Colonial days saw the use of hemp in many industries, and even today it is still used for natural products. But with the illegalization of hemp, the use of these products has been lessened as hemp supplies are harder to gain. With Kentucky’s state vote, more states look to be going the move to make hemp legal once more. The reality is we have not stopped its production, only found it harder to control the operations involved. But more importantly is the battle that has started between the states and federal government on which has more power and authority. This one issue may be the one to decide the future of politics in the U.S., as Washington is forced further into a corner.
Hemp was brought to the United States early in on, as the colonial farmers always looking for a product they could use and grow well. Along side of tobacco, this plant was growing across the South, the region weather and conditions well suited for this plants growth. This is one reason Kentucky voted for its return this last week, as a legalized cash crop it can replace the tobacco and others loss crops the southern states are having problems with. The need to restart economics in the southern states has become an official fight, one the state governments mean to win. But the federal government is still intending to have a say in this as well.
It is still illegal to grow or possess hemp by the federal authority standards, they call it marijuana and state is a narcotic. The feds still have it registered as illegal, so there is concern they will start to raid the fields and industries which are starting operations. But with all the federal land already being used for such growing, should they be raiding those who are acting legally? The war on drugs has been going on for a long time, and the cost increase with still no means to end it once and for all. The rest of the world has taken notice of the legal needs involved with hemp, so the products are still being made just not taxed by the U.S.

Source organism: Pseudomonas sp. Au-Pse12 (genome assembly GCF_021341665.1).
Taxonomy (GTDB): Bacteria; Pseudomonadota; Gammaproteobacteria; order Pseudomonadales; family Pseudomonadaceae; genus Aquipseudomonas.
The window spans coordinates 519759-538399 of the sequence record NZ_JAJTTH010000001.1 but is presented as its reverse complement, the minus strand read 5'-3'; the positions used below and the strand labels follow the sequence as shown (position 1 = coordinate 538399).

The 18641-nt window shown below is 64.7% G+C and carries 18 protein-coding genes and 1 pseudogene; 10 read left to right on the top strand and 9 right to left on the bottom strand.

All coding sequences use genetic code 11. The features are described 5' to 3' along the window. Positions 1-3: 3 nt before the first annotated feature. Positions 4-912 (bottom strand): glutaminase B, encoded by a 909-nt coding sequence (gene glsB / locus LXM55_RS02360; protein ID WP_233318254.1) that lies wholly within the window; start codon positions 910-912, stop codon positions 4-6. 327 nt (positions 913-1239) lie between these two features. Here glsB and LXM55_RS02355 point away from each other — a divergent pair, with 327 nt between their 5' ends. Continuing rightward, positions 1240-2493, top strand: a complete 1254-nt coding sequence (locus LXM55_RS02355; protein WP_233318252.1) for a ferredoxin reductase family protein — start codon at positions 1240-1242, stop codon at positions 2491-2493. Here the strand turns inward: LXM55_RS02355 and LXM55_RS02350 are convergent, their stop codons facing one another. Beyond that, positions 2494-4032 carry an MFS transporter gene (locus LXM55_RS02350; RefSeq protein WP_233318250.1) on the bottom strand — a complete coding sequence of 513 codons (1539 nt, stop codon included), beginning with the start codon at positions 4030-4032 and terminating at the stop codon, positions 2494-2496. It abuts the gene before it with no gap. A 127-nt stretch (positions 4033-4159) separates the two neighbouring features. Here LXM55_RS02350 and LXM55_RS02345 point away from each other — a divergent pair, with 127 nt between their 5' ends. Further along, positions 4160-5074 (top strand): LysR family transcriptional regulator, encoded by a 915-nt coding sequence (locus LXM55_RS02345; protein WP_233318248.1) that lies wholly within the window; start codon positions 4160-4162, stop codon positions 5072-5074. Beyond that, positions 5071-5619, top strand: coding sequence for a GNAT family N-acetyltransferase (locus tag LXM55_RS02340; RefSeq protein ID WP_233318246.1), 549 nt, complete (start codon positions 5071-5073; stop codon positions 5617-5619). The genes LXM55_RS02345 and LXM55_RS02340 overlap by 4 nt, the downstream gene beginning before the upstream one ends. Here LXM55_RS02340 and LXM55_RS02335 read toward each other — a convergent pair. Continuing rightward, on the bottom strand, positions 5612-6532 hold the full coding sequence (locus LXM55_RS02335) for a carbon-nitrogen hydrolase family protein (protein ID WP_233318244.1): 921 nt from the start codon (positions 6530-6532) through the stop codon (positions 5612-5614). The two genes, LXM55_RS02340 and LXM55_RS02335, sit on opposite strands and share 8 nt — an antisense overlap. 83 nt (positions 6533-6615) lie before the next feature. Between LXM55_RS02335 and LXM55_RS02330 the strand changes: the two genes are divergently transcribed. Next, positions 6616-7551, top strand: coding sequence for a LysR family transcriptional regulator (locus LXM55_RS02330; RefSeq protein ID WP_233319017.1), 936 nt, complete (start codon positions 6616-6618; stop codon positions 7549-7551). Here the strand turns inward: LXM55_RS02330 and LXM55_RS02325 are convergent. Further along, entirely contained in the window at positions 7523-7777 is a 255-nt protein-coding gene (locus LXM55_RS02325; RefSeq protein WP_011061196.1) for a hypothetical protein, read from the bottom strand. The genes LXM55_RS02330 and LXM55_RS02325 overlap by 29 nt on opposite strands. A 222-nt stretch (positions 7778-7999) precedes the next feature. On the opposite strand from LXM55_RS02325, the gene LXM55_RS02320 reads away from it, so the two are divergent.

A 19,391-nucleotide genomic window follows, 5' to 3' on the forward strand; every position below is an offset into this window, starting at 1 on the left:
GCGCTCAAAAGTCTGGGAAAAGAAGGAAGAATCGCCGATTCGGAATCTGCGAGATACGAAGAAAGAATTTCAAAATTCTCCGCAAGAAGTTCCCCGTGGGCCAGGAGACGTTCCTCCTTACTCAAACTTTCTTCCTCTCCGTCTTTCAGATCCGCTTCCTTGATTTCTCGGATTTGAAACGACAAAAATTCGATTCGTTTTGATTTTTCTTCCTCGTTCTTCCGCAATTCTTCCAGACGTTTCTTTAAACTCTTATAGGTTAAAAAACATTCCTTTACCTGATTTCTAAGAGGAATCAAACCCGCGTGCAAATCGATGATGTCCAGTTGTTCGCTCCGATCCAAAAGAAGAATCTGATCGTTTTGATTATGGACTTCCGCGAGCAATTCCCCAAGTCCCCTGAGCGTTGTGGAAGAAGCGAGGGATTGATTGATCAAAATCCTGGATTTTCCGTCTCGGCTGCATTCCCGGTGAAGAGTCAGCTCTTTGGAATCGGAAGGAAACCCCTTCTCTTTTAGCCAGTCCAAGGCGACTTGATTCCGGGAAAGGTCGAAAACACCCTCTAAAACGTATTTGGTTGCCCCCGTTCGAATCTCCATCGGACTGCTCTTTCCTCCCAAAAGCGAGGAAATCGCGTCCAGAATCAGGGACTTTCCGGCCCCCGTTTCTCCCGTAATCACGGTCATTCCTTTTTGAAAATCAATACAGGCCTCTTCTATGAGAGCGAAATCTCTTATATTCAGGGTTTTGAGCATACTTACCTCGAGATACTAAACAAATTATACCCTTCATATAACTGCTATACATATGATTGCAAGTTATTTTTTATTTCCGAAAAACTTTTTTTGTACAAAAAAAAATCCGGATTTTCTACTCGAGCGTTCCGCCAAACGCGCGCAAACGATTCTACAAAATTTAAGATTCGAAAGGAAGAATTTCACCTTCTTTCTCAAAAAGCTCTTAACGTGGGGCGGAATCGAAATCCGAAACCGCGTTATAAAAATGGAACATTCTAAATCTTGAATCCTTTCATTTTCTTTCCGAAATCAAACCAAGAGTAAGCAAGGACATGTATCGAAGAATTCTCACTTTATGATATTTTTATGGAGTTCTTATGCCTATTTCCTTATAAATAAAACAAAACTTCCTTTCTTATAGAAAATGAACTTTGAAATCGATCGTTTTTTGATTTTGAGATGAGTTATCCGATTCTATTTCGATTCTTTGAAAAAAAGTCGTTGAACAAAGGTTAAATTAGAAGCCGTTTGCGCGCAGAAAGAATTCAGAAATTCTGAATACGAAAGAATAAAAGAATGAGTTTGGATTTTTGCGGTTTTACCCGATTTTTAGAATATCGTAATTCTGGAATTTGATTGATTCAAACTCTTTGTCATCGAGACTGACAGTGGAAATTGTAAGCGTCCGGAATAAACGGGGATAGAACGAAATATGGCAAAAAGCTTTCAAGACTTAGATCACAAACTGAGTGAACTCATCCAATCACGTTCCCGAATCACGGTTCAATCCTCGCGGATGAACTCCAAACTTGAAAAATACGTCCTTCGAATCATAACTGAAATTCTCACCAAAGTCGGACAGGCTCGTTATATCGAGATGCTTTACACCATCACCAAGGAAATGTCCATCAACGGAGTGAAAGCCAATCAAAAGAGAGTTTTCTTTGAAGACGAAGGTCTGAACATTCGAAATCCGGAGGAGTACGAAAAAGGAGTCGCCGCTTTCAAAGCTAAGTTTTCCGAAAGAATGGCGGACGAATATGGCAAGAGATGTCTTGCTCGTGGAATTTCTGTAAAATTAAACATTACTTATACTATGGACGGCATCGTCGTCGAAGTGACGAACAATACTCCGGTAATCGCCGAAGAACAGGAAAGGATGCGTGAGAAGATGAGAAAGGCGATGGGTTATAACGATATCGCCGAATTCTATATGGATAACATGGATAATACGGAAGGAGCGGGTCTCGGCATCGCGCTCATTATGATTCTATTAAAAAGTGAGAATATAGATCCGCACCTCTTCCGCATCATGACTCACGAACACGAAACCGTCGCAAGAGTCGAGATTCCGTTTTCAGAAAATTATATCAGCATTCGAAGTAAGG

The states have taken notice of marijuana use over the world; it has not shown to be the entire matter the federal government has stated it would be. Yes it can be addictive, even cause people to lose control, but hemp is a plant like all others with more than one use. It is because of this the states are reviving it as a legal product, to assure the future growth if industry and natural alternatives too many oil based products. But that has not calmed the federal agencies required to regulate the product, nor to calm the fears many have over the abuses cause by the growers. There will be a difference, the illegal growers have not taken responsibility for the damages they cause, legal growers will not have such options.
Illegal operations have gotten out of control, not only causing environmental damages, but also endangering the public in neighborhoods and on federal parks. The cost in lives is one thing we can not overlook, there seems to be no means to hold these illegal operations accountable. But legal operation can be, as they are tightly regulated by the states which have so far accepted the legal growing. And if this number of state increases, it will have sufficient power to move to mandate federal regulations change. This offers to put the state and federal governments against each other to decide the outcome, a battle not long off.
Already 32 states have legislations to regulate, Kentucky makes the 20th to accept legalization and regulating cannabis. An issue of concern to federal authorities as it was by state vote hemp was removed from legal status to begin with, and now may be legal once more do to the same. But it was not the abuses or addiction which caused it removal, it was the prejudices of a few directed at others. And now those same prejudices can no longer stand the same light of day, so even with all the addiction evidence there is this will be a fight. The core of the issue is whether the states have the ability any more to regulate what federal law does. Thus by state majority to control and redirect the federal operations if needed.
Forcing the federal government into a corner is not the best means to make a change but it does seem to get their attention.The political future in Washington D.C. is getting forced more in to the mainstream, as the need for alternative products and resources grows. The ability to grow crops which in themselves provide other resources will assure long and lasting operations.\ But both the addiction properties and legal mauneuvers needed are something which must be watched as well. The end of this matter will not just go away, already stocks are being sold totaling over $1 billion to support the growth of this industry.
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